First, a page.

Along with the Je suis Charlie tag, another has emerged, that of “Je suis Ahmed”, Ahmed Merabet, the Muslim police officer who was killed by the Charlie Hebdo attackers. The tag celebrates the heroism of the officer in dying in defence of Charlie’s right to ridicule his faith and culture. This is in line with and feeds the assimilative discourse surrounding the place of Muslims in the French state. The good Muslims can stay. The good Muslim is she who assimilates, she who apologises, she who hangs her head in shame, condemns her Jihadi compatriots and makes herself as little identifiable as Muslim as possible on a day to day basis. The best Muslim, the perfect Muslim, however, is the martyr—a martyr for the French state—a martyr who dons a police uniform and dies protecting the country’s glorified liberal values.
The dominant discourse can be captured as such: good Muslims behave like this and bad Muslims behave like that. Muslim scholars around the world have made clear that the Paris attacks are “un-Islamic”. So why are the Charlie Hebdo killers identified primarily as Muslim killers rather than as individuals who affiliate with and propagate a murderous and dangerous political ideology? Why are white supremacists, such as Anders Breivik, who in his manifesto describes himself as “100% Christian”, not portrayed as “bad Christians”?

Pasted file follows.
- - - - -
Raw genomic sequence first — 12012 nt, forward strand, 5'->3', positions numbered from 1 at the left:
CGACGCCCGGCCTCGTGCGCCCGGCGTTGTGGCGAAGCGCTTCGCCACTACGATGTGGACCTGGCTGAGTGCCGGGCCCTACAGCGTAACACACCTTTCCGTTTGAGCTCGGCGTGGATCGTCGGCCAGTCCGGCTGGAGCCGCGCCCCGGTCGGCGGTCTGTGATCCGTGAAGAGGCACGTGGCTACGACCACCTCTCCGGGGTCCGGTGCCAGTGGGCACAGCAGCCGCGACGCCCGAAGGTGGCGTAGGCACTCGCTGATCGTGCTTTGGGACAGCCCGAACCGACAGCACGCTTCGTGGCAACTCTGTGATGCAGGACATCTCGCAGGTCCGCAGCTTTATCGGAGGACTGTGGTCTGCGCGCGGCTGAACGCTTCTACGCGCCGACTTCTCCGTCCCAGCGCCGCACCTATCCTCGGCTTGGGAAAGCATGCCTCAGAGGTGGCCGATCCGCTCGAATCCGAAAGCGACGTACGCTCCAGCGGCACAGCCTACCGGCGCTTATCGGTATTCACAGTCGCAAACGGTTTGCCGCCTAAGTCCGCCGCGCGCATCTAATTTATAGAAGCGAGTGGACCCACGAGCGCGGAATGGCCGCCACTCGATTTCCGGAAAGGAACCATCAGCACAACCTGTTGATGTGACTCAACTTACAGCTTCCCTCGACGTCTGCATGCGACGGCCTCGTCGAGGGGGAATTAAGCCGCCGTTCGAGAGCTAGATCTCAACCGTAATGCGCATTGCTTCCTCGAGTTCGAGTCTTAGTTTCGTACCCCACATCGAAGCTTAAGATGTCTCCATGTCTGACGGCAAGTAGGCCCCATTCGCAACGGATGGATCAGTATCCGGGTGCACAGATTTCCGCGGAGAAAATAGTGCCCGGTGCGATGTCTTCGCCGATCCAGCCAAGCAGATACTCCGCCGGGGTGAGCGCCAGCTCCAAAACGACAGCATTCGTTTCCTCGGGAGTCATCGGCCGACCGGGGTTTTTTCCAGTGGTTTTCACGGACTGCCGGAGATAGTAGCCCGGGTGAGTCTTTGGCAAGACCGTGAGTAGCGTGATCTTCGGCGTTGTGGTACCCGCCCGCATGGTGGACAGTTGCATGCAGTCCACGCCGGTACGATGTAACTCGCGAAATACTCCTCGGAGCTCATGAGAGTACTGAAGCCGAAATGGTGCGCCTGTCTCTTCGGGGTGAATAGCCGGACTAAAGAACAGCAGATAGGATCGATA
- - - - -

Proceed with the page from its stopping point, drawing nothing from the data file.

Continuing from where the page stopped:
With the commitment of 1 million euros to keep Charlie Hebdo up and running, down comes the already loose and slipping facade that the French republic is built on the principle of “égalité”, except in the most formal sense. Here is the state explicitly and publicly sponsoring a vision of free speech that sees no structural oppression, that sees no power, that sees no abuses of that power, that sees no silenced and marginalised minorities, no victims of imperialist wars, such as those waged by France in Algeria, Afghanistan, Mali and Iraq.
How neat for the French state to be able to spin the Charlie Hebdo killings into a fairytale in which it plays the role of the knight on horseback riding onto the scene to rescue western civilisation from barbarity. An unprecedented number of world leaders and state representatives joined the French in proclaiming western liberal values on a solidarity march through Paris last Sunday, including those from countries in which press freedom is elusive. How convenient this atrocity has been for the state. Its prize for ingratiating itself with “Je suis Charlie” is the legitimation and expansion of its power, and for Hollande himself, a steep hike in his popularity. Lost in the cacophony of “Je suis Charlies” at Sunday’s demonstration is any sense of what is truly at stake here: not our purported freedoms, but an understanding of how the hypocrisies of the liberal state keep us trapped in a system which perpetuates violent structures of oppression.
Nadine El-Enany and Sarah Keenan are Lecturers in Law, Birkbeck Law School, University of London